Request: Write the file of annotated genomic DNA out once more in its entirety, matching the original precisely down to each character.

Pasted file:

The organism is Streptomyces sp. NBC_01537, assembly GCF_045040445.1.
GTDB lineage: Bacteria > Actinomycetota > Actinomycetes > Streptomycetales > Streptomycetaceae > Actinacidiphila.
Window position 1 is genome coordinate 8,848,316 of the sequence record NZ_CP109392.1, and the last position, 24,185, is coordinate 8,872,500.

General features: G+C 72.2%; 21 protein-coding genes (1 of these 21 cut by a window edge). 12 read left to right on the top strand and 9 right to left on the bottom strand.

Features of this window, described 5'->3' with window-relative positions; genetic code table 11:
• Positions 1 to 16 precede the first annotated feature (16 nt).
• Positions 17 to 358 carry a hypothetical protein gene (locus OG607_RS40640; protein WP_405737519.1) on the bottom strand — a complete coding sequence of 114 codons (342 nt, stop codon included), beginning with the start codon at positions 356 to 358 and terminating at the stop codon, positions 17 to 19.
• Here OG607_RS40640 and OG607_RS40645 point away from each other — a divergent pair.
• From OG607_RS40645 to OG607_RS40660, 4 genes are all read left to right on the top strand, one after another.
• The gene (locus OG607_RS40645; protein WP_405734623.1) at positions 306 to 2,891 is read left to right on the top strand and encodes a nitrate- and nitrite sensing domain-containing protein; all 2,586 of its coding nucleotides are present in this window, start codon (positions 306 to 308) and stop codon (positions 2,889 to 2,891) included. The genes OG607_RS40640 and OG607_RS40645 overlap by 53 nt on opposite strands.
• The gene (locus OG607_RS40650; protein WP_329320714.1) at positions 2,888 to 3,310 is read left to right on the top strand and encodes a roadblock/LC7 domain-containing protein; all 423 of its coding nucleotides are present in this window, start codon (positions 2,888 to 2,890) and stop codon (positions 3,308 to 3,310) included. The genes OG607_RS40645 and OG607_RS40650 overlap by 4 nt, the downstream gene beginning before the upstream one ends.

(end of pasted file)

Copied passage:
The organism is Streptomyces sp. NBC_01537, assembly GCF_045040445.1.
GTDB lineage: Bacteria > Actinomycetota > Actinomycetes > Streptomycetales > Streptomycetaceae > Actinacidiphila.
Window position 1 is genome coordinate 8,848,316 of the sequence record NZ_CP109392.1, and the last position, 24,185, is coordinate 8,872,500.

General features: G+C 72.2%; 21 protein-coding genes (1 of these 21 cut by a window edge). 12 read left to right on the top strand and 9 right to left on the bottom strand.

Features of this window, described 5'->3' with window-relative positions; genetic code table 11:
• Positions 1 to 16 precede the first annotated feature (16 nt).
• Positions 17 to 358 carry a hypothetical protein gene (locus OG607_RS40640; protein WP_405737519.1) on the bottom strand — a complete coding sequence of 114 codons (342 nt, stop codon included), beginning with the start codon at positions 356 to 358 and terminating at the stop codon, positions 17 to 19.
• Here OG607_RS40640 and OG607_RS40645 point away from each other — a divergent pair.
• From OG607_RS40645 to OG607_RS40660, 4 genes are all read left to right on the top strand, one after another.
• The gene (locus OG607_RS40645; protein WP_405734623.1) at positions 306 to 2,891 is read left to right on the top strand and encodes a nitrate- and nitrite sensing domain-containing protein; all 2,586 of its coding nucleotides are present in this window, start codon (positions 306 to 308) and stop codon (positions 2,889 to 2,891) included. The genes OG607_RS40640 and OG607_RS40645 overlap by 53 nt on opposite strands.
• The gene (locus OG607_RS40650; protein WP_329320714.1) at positions 2,888 to 3,310 is read left to right on the top strand and encodes a roadblock/LC7 domain-containing protein; all 423 of its coding nucleotides are present in this window, start codon (positions 2,888 to 2,890) and stop codon (positions 3,308 to 3,310) included. The genes OG607_RS40645 and OG607_RS40650 overlap by 4 nt, the downstream gene beginning before the upstream one ends.